"Valentine’s Day is not your typical holiday,” says Lisa Sweenor Dunham. “The Christmas season will run for several weeks. But Valentine’s Day is a four-day madhouse.”
“It’s more spontaneous,” adds her brother Brian Sweenor.
As the fourth generation to run Sweenor’s Chocolates, Lisa and Brian know that Valentine’s Day is a holiday where candy reigns supreme, even in a pandemic. Rhode Island’s home-spun confectionery features plenty of sweet novelties geared towards love. South County residents are in the choicest spot for Sweenor’s hand-dipped, chocolate-covered strawberries. “Those are only available in Wakefield,” says Lisa. Because they are perishable, there are only two days to get them: February 13 and 14.
Brian and Lisa’s grandfather, Walt, was a school teacher in Cranston who started a side hustle making candy out of his basement. He learned the craft from his father, who was employed by Kibbe Brothers Candy in Springfield, Massachusetts. Walt sold his confections wholesale to department stores like The Outlet and Gladdings. Then, in 1955, Walt retired from teaching and moved his kitchen into a retail store in the fledgling Garden City development. While much has changed over the past 65 years, Sweenor’s retains its small-batch, preservative-free tradition.
For Valentine’s Day, their biggest sellers are assortments of filled chocolates from the candy case. The decadent middles (think: coconut, buttercream, raspberry) are batch-cooked. Then small mounds are placed on the “enrober,” a machine used to coat candy. As the candy moves down the conveyor belt, they get a wash of chocolate from below. A chocolate waterfall covers the entire confection from above. Once coated, decorations are hand-piped onto the individual candies before they move through a cooling tunnel.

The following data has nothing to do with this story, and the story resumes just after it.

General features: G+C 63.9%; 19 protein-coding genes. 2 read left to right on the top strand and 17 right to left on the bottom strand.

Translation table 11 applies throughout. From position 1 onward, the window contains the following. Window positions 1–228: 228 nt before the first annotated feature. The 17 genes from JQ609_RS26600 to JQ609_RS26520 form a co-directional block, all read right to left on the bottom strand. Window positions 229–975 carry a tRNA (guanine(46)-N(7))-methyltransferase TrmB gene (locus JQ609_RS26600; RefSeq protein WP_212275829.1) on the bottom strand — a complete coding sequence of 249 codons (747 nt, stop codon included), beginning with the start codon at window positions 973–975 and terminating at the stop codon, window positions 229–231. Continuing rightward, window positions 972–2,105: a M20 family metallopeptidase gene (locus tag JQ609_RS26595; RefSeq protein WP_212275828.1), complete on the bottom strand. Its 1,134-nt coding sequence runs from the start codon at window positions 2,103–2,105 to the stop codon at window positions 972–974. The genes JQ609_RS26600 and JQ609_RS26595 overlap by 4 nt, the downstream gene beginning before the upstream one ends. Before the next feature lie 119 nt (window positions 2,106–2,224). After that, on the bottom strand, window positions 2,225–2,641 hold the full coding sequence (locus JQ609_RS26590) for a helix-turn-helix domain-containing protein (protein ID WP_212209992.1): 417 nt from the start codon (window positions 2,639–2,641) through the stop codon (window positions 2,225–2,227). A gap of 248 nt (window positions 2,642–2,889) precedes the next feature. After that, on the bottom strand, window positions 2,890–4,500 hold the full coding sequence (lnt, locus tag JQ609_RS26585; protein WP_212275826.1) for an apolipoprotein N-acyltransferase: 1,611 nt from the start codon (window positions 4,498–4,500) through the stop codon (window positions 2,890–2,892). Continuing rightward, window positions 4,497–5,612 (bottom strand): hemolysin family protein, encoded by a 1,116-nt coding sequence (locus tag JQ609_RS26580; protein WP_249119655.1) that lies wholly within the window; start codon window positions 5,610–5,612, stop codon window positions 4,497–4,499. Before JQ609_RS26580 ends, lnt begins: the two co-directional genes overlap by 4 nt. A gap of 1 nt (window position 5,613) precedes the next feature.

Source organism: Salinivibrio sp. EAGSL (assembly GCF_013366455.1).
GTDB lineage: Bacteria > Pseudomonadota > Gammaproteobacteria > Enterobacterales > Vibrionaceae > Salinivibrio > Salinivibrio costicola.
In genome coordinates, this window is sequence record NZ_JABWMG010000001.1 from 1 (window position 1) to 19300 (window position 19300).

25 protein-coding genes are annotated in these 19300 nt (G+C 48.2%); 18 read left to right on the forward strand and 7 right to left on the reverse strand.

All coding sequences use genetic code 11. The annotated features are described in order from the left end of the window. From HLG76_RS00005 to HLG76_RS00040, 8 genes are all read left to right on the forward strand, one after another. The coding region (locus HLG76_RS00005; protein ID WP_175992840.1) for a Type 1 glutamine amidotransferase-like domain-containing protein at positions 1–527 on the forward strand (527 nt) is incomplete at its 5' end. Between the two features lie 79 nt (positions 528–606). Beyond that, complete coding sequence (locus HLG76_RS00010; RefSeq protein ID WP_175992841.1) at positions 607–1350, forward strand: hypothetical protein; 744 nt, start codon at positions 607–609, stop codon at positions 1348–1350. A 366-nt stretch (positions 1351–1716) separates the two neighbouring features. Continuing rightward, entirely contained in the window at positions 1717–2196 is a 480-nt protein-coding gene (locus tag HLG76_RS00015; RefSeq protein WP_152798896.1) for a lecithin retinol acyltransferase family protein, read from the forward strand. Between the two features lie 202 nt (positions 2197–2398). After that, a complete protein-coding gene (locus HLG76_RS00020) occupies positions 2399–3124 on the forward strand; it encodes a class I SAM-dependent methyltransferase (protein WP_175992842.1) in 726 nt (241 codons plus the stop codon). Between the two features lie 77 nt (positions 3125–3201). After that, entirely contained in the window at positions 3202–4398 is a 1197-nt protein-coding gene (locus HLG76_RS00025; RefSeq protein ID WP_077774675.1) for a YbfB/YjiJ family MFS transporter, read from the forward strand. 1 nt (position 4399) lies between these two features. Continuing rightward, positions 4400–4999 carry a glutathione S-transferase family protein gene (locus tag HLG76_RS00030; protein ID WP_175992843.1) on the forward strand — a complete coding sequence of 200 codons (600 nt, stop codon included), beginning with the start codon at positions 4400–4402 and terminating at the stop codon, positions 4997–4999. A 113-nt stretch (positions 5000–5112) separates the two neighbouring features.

“It’s a slow process,” says Brian. The cooling tunnel alone takes 15 minutes. “Candy is very temperature sensitive.”
Underscoring that the most important tool in a candymaker’s toolbox is a thermometer, Walt’s neat handwriting shares precise temperature instructions on his original recipe cards.
While some of Walt’s recipes evolved to meet changing consumer tastes, plenty remain the same, including his famous Peanut Brittle.
Brian’s eyes light up. “That’s so much fun to make. And I’ve got the burns to prove it.”
A mixture of sugar, corn syrup, water, and peanuts is cooked in a copper kettle over an open flame to over 300 degrees. The molten mix is poured out and spread to cover a three-by-six-foot greased metal table. The sheet is cut in half and then, in an act of daring, Brian shoves his forearms under the still-scorching confection and flips one half onto a second table. Then both halves are stretched by hand until they cover their respective tables.
“The idea is to increase the space between the peanuts and the candy,” Brian explains. “You don’t want the peanuts to clump up in one area.”
It’s this sort of hand-crafted tradition that makes candy from Sweenor’s a real sweet treat for your Valentine.
At press time, both stores were open to the public, following the guidelines of limited capacity of one customer per 100 square feet; masks must be worn at all times, and orders can be placed ahead for pick up. Visit SweenorsChocolates.com for more information.